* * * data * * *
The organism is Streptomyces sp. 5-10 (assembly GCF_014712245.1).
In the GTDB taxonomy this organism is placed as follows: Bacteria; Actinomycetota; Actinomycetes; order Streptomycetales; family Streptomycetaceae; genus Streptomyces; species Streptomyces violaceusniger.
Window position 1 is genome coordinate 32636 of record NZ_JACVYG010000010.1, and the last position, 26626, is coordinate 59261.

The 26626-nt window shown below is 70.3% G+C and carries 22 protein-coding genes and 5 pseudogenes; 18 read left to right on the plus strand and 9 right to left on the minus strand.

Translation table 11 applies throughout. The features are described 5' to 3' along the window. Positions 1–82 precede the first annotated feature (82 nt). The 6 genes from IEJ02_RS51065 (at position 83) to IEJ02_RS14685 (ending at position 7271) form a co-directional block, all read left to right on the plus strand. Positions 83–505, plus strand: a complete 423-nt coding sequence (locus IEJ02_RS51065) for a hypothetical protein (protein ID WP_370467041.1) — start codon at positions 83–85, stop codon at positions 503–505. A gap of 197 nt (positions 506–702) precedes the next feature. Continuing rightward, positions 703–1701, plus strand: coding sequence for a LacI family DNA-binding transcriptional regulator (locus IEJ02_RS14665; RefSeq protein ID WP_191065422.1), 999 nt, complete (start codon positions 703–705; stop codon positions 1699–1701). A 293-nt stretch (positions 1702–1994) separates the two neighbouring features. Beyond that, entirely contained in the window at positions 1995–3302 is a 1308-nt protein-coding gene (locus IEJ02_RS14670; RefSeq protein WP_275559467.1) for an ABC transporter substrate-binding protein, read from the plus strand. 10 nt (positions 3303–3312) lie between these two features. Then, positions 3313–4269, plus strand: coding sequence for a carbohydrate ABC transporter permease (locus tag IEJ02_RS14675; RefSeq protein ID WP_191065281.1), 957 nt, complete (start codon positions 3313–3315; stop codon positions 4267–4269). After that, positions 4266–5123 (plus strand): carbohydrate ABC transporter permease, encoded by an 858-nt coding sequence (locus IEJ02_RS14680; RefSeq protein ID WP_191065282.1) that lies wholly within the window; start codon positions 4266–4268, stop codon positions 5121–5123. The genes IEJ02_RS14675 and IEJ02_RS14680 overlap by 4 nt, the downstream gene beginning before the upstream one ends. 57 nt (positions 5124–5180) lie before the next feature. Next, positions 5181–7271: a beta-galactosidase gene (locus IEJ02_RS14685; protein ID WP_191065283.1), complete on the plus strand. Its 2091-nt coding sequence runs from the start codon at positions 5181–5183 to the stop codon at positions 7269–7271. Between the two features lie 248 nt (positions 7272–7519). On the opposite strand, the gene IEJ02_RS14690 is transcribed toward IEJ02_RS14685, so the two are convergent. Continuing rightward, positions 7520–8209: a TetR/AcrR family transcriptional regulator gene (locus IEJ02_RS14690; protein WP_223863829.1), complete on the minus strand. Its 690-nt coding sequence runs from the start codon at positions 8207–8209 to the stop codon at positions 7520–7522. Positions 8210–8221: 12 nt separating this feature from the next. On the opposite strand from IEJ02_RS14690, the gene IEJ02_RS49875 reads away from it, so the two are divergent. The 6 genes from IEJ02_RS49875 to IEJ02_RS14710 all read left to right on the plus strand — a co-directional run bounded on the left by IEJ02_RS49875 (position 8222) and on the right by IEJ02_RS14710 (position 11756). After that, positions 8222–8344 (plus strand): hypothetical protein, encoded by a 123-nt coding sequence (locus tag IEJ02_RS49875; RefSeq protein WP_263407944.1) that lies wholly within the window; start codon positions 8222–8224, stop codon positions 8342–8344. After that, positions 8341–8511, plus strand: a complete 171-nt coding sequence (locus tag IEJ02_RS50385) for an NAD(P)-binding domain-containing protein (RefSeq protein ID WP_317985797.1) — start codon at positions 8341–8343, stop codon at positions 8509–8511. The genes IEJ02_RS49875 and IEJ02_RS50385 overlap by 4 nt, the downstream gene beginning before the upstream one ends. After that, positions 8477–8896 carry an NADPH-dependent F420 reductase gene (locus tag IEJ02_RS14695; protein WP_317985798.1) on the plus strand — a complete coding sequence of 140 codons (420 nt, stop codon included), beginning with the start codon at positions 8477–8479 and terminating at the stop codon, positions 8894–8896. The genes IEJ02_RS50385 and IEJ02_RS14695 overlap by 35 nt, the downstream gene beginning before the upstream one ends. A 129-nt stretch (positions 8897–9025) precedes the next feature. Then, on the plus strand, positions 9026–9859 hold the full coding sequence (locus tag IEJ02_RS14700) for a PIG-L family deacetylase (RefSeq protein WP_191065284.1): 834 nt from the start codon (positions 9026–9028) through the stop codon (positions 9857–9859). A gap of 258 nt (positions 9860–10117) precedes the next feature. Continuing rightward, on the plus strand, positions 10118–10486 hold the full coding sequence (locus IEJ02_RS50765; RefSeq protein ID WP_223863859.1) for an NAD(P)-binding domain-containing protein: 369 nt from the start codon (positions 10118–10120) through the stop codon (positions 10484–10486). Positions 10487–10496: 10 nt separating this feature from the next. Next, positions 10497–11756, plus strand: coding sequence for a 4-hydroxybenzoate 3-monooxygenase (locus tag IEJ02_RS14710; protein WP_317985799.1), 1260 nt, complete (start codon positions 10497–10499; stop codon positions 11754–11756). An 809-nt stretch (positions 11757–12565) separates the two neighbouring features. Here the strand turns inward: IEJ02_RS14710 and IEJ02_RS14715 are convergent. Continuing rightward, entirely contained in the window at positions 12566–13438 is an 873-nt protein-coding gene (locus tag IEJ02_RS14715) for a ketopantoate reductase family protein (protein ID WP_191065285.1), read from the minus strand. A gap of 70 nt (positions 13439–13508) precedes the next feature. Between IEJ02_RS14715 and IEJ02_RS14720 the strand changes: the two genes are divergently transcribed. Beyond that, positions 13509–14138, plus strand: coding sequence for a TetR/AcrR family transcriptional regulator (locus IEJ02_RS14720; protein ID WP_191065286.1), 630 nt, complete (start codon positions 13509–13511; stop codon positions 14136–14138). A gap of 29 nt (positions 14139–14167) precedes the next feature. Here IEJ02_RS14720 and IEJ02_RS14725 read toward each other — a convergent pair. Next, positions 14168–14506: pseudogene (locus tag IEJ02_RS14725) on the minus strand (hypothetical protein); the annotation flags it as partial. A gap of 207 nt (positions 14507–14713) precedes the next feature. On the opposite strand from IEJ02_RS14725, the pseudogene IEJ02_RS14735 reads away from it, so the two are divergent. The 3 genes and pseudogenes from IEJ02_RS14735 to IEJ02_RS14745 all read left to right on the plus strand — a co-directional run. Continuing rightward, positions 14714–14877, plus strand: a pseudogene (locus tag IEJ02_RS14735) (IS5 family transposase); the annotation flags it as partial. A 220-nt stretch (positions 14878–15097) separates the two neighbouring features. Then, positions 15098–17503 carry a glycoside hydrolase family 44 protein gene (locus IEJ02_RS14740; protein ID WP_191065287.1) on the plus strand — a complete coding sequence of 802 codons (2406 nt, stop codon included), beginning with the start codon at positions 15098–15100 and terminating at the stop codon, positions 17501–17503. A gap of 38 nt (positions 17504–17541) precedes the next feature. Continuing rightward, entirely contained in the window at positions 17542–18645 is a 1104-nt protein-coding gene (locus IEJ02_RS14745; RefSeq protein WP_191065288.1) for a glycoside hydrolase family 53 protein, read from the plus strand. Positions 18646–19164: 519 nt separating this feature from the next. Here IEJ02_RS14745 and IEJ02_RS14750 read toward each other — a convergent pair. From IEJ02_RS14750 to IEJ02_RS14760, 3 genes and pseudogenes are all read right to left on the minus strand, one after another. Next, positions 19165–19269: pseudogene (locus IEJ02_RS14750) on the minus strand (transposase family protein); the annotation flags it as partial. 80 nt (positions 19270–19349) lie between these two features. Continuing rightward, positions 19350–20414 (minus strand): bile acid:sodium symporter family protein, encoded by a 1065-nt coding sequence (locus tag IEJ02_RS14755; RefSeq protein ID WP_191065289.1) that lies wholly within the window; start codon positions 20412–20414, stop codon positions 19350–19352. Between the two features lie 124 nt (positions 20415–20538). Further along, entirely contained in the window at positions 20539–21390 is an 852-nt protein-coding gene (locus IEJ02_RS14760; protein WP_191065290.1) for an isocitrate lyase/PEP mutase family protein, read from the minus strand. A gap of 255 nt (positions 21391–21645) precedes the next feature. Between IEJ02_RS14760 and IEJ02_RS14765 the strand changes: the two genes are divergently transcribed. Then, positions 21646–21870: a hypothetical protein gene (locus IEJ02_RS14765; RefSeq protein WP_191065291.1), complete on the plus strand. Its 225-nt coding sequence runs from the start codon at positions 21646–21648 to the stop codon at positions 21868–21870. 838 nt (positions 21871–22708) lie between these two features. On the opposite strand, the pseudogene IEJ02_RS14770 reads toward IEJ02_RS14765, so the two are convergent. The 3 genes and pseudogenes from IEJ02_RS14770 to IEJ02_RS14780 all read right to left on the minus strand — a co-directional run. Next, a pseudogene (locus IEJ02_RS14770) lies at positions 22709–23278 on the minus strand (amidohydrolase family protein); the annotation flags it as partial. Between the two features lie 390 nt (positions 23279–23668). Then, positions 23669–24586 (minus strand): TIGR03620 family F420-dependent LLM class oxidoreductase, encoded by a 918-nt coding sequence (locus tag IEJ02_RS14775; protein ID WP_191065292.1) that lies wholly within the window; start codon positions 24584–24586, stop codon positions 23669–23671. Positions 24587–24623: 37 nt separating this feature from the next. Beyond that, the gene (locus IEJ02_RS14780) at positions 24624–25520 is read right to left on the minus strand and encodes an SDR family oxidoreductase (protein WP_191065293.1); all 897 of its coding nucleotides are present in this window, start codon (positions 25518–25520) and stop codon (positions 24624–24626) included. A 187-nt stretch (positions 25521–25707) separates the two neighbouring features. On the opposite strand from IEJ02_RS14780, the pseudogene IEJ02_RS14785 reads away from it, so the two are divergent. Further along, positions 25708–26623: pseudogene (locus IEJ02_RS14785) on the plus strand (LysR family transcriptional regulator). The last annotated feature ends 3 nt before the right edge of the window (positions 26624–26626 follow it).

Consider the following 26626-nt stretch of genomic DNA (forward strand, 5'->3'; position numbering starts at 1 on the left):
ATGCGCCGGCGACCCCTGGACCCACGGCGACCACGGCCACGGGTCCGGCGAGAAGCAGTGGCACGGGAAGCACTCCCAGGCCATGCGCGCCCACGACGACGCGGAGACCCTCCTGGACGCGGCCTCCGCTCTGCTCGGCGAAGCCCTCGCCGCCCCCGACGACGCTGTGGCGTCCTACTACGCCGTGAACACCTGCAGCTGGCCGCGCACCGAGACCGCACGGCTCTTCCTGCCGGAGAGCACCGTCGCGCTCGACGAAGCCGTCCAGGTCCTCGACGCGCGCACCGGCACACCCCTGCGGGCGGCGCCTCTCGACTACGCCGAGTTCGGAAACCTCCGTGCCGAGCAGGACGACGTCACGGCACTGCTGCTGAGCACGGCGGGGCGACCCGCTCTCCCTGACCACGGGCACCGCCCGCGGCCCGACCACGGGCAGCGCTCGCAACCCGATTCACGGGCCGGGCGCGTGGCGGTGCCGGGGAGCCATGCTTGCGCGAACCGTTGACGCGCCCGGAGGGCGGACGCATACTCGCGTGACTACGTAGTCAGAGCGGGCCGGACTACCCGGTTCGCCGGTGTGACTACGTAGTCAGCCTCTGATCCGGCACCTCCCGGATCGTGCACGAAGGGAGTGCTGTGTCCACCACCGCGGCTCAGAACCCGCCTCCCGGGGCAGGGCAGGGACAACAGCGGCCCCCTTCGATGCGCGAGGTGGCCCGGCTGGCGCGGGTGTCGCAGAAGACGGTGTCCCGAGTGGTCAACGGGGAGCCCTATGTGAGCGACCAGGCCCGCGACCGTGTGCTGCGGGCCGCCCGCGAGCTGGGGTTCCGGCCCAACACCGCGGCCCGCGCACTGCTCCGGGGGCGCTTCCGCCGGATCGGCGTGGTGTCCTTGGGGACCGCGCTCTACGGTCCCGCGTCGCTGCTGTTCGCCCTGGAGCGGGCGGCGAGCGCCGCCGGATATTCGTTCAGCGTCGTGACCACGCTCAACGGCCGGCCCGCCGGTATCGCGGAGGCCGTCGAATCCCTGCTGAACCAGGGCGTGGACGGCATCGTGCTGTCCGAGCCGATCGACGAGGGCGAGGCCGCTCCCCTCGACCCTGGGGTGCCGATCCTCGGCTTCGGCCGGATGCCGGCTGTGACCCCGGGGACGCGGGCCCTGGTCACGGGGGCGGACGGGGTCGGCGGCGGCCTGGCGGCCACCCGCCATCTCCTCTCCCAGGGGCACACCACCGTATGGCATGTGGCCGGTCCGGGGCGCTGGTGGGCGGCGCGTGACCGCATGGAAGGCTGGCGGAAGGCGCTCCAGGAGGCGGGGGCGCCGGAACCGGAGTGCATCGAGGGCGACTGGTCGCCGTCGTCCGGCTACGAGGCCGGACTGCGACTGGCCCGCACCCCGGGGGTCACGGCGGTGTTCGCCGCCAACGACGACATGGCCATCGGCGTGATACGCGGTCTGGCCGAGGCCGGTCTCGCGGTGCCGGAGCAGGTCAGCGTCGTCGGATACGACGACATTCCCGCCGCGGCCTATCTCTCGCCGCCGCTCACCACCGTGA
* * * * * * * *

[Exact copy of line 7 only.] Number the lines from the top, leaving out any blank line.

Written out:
ATGCGCCGGCGACCCCTGGACCCACGGCGACCACGGCCACGGGTCCGGCGAGAAGCAGTGGCACGGGAAGCACTCCCAGGCCATGCGCGCCCACGACGACGCGGAGACCCTCCTGGACGCGGCCTCCGCTCTGCTCGGCGAAGCCCTCGCCGCCCCCGACGACGCTGTGGCGTCCTACTACGCCGTGAACACCTGCAGCTGGCCGCGCACCGAGACCGCACGGCTCTTCCTGCCGGAGAGCACCGTCGCGCTCGACGAAGCCGTCCAGGTCCTCGACGCGCGCACCGGCACACCCCTGCGGGCGGCGCCTCTCGACTACGCCGAGTTCGGAAACCTCCGTGCCGAGCAGGACGACGTCACGGCACTGCTGCTGAGCACGGCGGGGCGACCCGCTCTCCCTGACCACGGGCACCGCCCGCGGCCCGACCACGGGCAGCGCTCGCAACCCGATTCACGGGCCGGGCGCGTGGCGGTGCCGGGGAGCCATGCTTGCGCGAACCGTTGACGCGCCCGGAGGGCGGACGCATACTCGCGTGACTACGTAGTCAGAGCGGGCCGGACTACCCGGTTCGCCGGTGTGACTACGTAGTCAGCCTCTGATCCGGCACCTCCCGGATCGTGCACGAAGGGAGTGCTGTGTCCACCACCGCGGCTCAGAACCCGCCTCCCGGGGCAGGGCAGGGACAACAGCGGCCCCCTTCGATGCGCGAGGTGGCCCGGCTGGCGCGGGTGTCGCAGAAGACGGTGTCCCGAGTGGTCAACGGGGAGCCCTATGTGAGCGACCAGGCCCGCGACCGTGTGCTGCGGGCCGCCCGCGAGCTGGGGTTCCGGCCCAACACCGCGGCCCGCGCACTGCTCCGGGGGCGCTTCCGCCGGATCGGCGTGGTGTCCTTGGGGACCGCGCTCTACGGTCCCGCGTCGCTGCTGTTCGCCCTGGAGCGGGCGGCGAGCGCCGCCGGATATTCGTTCAGCGTCGTGACCACGCTCAACGGCCGGCCCGCCGGTATCGCGGAGGCCGTCGAATCCCTGCTGAACCAGGGCGTGGACGGCATCGTGCTGTCCGAGCCGATCGACGAGGGCGAGGCCGCTCCCCTCGACCCTGGGGTGCCGATCCTCGGCTTCGGCCGGATGCCGGCTGTGACCCCGGGGACGCGGGCCCTGGTCACGGGGGCGGACGGGGTCGGCGGCGGCCTGGCGGCCACCCGCCATCTCCTCTCCCAGGGGCACACCACCGTATGGCATGTGGCCGGTCCGGGGCGCTGGTGGGCGGCGCGTGACCGCATGGAAGGCTGGCGGAAGGCGCTCCAGGAGGCGGGGGCGCCGGAACCGGAGTGCATCGAGGGCGACTGGTCGCCGTCGTCCGGCTACGAGGCCGGACTGCGACTGGCCCGCACCCCGGGGGTCACGGCGGTGTTCGCCGCCAACGACGACATGGCCATCGGCGTGATACGCGGTCTGGCCGAGGCCGGTCTCGCGGTGCCGGAGCAGGTCAGCGTCGTCGGATACGACGACATTCCCGCCGCGGCCTATCTCTCGCCGCCGCTCACCACCGTGA